10:17 GMT +323 October 2019
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    Harvard scientists' special electronic array.

    Physicists Recreate Conditions of a Black Hole Inside a Computer Chip

    © Kollár et al
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    The idea of simulating black holes using computers has been around for at least several years, with Dutch and Chilean theoretical physicists previously theorising on the subject in an academic journal in early 2017. Now, the idea of studying the mysterious phenomenon on computers seems to have come one step closer to reality.

    Scientists from Princeton University have created an electronic array fitted aboard a microchip capable of simulating the structure of space-time inside a black hole, Phys.org reports.

    Ordinarily, computers are incapable of calculating the behaviour of complex quantum materials and systems, Alicia Kollar, the study's lead author and postdoctoral researcher at the Princeton Center for Complex Materials, explained. The solution, according to the researcher, lies in allowing nature to do the "hard part" of the computations.

    "The problem is that if you want to study a very complicated quantum mechanical material, then that computer modelling is very difficult. We're trying to implement a model at the hardware level so that nature does the hard part of the computation for you," she said.

    The first results of researchers' work were published in this month's issue of Nature. The custom-built array uses superconducting resonators arranged in a lattice pattern to simulate a hyperbolic plane, the geometric surface in which space curves away from itself at every point. On the centimetre-sized chip, microwave photons can move along the resonators in a heptagonal pattern and interact with one another on a flat, two dimensional plane, but simulate the properties of curved space like that in a black hole by using the special type of resonator known as a 'coplanar wavelength resonator.'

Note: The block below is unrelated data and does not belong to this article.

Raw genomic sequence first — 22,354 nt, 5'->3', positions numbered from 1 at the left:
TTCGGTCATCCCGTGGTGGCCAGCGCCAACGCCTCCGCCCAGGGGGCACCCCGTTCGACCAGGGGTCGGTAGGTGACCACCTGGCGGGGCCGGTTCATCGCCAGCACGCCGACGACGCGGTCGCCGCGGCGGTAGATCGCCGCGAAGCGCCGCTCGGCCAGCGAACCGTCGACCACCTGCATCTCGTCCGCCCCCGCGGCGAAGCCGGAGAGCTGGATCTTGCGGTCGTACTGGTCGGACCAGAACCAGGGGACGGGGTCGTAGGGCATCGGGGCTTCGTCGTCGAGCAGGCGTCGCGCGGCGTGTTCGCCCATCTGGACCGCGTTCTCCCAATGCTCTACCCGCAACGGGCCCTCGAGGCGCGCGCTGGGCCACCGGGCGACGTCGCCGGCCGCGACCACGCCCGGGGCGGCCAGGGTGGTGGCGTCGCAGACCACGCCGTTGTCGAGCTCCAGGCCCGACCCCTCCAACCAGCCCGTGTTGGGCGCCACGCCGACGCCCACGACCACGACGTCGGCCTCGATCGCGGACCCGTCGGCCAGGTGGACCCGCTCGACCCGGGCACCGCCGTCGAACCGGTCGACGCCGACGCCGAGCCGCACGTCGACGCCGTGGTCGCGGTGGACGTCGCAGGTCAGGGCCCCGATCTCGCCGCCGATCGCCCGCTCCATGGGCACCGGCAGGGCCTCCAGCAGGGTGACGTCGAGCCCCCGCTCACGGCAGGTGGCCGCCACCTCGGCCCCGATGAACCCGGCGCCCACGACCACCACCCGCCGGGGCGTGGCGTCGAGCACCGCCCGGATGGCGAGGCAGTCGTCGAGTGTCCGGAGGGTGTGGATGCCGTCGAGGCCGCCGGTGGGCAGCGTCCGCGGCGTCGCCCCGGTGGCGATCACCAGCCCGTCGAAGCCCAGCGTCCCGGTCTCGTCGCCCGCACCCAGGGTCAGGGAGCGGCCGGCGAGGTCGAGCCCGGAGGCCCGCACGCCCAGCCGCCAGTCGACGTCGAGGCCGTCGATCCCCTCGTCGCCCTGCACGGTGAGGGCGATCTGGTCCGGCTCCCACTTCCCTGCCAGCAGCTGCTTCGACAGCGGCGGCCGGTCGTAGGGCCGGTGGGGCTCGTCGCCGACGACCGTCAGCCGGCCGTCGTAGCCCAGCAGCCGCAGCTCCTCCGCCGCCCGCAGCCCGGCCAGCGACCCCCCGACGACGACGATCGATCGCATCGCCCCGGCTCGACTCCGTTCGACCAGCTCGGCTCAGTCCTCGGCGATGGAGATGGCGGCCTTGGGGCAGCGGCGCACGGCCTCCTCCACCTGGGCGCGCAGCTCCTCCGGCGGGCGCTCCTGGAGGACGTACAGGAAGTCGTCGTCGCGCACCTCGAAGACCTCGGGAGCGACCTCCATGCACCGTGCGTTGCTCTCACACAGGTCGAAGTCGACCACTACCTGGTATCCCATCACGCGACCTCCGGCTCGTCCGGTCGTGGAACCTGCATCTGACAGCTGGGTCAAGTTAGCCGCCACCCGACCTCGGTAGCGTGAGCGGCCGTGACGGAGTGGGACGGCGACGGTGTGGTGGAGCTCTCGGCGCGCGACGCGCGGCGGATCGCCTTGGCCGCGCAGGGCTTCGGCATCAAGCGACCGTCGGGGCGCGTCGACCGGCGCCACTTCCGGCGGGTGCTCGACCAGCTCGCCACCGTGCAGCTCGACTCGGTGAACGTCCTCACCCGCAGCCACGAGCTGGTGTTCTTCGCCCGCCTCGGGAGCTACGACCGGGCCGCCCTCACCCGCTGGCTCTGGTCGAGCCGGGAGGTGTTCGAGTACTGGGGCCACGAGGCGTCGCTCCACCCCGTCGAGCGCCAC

Schematic of the resonators on the Harvard scientists' specially-created microchip.
    © Kollár et al
    Schematic of the resonators on the Harvard scientists' specially-created microchip.

    Dr Andrew Houck, a professor of electrical engineering who contributed to the study, said the chip enables researchers to "throw particles together, turn on a very controlled amount of interaction between them, and see the complexity emerge."

    "In a normal 3D space, a hyperbolic surface doesn't exist. This material allows us to start to think about mixing quantum mechanics and curved space in a lab setting," Houck added.

    According to Kollar, Houck and their colleagues, the next step to further discoveries, including information about the properties of energy and matter trapped in the space time around a black hole, will be to continue developing their photonic material to enable the photons on the circuit to better interact, and to study its mathematical properties. Along with its theoretical importance, the research is said to have tremendous potential for material design.

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